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Sport Alexander Wurz: Why F1 could start earlier than another sport

10:43  07 april  2020
10:43  07 april  2020 Source:   motorsport-total.com

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Alexander Wurz hat Ideen, wie die F1 früher als anderer Sport losgehen könnte © LAT Alexander Wurz has ideas on how F1 could start earlier than other sports

Alexander Wurz does not want to "fix the time" when the delayed due to the coronavirus pandemic Formula 1 season could finally start. However, the former Grand Prix driver believes that motorsport could be "one of the first sports" that various governments have allowed to take place again in a reasonably normal range.

In an interview with 'ORF Sport +', Wurz explains that he initially expects "maybe ghost races without spectators. But motorsport is an individual sport." In contrast to football or other team sports, for example, the actors do not come into direct contact with one another. And that doesn't just apply to the athletes themselves.

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"Everyone has gloves and helmets on," says Wurz. "Even the mechanics at the pit stop. You are not really close." From this, he concludes that properly managed Formula 1 could drive earlier than many fear: "I think motorsport could be one of the first sports to be allowed to take place again."

He urges the Formula 1 teams to take sensible measures, such as "issuing health passes for each participant", "medical certificates" and coronavirus tests "on arrival and departure". In addition, everyone in the paddock must disclose their whereabouts without gaps - just like athletes "at the doping control".

Wurz also suggests making a smartphone app mandatory, documenting contacts between individuals and informing all those affected if someone tests positive. "So that the follow-up can take place in the event of a positive test," says the Austrian.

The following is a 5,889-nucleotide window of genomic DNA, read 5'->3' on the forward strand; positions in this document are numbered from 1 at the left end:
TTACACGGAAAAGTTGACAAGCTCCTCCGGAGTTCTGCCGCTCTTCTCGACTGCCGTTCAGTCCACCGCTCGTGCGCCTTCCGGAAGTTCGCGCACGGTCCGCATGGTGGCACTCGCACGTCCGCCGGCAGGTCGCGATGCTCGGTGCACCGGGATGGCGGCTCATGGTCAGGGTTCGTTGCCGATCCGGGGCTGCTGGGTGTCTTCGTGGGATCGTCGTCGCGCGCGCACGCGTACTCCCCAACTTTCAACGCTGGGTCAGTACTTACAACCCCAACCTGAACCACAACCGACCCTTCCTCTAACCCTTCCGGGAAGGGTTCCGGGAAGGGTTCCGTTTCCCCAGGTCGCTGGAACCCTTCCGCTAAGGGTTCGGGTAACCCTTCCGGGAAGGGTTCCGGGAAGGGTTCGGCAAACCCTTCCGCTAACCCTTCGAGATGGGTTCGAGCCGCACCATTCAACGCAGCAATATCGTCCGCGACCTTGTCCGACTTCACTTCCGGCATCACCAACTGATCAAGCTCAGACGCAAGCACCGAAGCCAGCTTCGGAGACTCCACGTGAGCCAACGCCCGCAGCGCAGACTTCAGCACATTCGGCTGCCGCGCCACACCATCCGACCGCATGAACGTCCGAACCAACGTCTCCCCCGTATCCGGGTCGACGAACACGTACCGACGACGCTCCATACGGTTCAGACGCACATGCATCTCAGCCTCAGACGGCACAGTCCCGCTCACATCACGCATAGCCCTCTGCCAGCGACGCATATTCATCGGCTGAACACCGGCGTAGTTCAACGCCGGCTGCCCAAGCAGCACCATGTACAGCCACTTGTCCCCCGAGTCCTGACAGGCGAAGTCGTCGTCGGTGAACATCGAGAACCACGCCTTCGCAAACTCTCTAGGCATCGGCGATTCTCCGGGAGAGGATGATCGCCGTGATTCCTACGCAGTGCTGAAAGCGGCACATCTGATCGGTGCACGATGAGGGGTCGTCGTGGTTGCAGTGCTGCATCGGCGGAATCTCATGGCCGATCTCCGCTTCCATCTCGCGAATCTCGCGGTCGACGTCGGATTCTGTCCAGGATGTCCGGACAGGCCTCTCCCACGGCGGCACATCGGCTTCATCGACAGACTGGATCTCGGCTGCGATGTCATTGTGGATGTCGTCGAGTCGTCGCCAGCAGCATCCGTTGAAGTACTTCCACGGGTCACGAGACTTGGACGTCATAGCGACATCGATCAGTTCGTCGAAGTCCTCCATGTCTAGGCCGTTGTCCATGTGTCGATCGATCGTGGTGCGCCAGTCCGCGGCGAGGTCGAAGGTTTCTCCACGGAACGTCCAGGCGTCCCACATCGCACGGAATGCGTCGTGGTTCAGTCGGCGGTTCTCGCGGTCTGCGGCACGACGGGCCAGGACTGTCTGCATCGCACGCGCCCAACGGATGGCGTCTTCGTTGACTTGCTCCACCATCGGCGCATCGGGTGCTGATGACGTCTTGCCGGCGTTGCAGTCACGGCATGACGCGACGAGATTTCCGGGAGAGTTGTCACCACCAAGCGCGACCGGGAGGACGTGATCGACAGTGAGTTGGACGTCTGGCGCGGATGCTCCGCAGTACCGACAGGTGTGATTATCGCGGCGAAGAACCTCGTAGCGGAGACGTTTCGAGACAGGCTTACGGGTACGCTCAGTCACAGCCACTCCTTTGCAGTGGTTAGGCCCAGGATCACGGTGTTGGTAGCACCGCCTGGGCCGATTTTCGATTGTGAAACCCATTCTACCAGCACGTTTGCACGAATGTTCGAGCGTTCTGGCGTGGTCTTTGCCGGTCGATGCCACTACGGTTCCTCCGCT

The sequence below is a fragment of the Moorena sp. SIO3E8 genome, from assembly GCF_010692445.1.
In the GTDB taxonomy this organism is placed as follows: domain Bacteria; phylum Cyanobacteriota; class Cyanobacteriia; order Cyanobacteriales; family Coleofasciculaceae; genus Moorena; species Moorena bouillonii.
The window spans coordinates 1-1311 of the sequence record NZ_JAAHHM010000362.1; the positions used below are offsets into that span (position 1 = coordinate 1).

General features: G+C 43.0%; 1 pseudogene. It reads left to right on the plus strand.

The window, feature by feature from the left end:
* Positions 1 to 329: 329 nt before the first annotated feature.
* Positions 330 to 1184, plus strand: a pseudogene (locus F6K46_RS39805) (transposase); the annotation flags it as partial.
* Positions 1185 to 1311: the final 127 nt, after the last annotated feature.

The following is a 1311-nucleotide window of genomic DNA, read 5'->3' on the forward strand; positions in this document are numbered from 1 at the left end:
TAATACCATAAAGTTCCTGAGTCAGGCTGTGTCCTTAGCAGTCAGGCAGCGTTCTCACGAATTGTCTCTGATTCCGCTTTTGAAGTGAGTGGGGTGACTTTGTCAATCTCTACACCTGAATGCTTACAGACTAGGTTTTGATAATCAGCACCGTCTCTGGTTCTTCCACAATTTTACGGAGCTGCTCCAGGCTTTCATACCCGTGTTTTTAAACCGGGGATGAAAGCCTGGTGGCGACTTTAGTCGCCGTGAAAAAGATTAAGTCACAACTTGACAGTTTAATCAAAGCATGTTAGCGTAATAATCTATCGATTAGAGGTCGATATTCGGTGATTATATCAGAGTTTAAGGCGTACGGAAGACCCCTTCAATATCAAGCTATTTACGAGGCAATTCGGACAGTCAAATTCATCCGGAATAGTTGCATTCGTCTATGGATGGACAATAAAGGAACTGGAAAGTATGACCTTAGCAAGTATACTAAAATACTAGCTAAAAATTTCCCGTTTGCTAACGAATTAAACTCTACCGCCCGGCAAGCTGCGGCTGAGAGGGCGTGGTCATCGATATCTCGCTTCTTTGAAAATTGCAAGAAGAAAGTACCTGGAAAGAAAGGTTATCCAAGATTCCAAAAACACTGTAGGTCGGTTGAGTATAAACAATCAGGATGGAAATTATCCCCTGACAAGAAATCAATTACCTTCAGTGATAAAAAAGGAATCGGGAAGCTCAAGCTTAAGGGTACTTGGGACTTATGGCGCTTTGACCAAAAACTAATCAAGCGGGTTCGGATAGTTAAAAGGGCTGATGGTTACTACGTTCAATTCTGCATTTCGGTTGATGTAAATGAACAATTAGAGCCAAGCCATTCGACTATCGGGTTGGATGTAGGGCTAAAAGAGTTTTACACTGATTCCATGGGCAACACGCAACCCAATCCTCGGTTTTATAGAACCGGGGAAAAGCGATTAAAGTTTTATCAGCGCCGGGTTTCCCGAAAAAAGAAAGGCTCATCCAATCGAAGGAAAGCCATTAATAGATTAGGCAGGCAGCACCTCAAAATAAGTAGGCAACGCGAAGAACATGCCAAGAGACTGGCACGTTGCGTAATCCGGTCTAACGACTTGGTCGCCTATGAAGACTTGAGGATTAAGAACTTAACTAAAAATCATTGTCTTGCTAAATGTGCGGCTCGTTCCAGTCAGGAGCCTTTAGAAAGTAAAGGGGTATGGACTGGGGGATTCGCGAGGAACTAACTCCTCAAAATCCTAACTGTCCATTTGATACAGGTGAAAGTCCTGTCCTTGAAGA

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This is a challenge under data protection law, but not impossible if a division like Formula 1 and its participants are voluntary. In Austria, the Red Cross has already developed such an app. Anyone can download "Stop Corona" but is not required to do so.

Should Formula 1 start again, Wurz warns, but two basic requirements must be met. First, the health systems in the countries concerned ("I take my hat off to everyone who helps here") must no longer burst at the seams. Second, the first events are only conceivable "with a completely minimized number of people".

Wurz explains: As long as the hospitals are overloaded and do not have the capacity to take care of any accident victims in addition to the COVID 19 patients, Formula 1 is unthinkable. Nobody "who really needs acute help" should be put at risk because of a sporting event.

Only when the health systems have free capacity, "can we do that? We certainly have weeks and months to wait," Wurz believes. "The virus has made its way from the east to the west. It may also recover differently. But I assume that we still have some time in which the sport is on hold."

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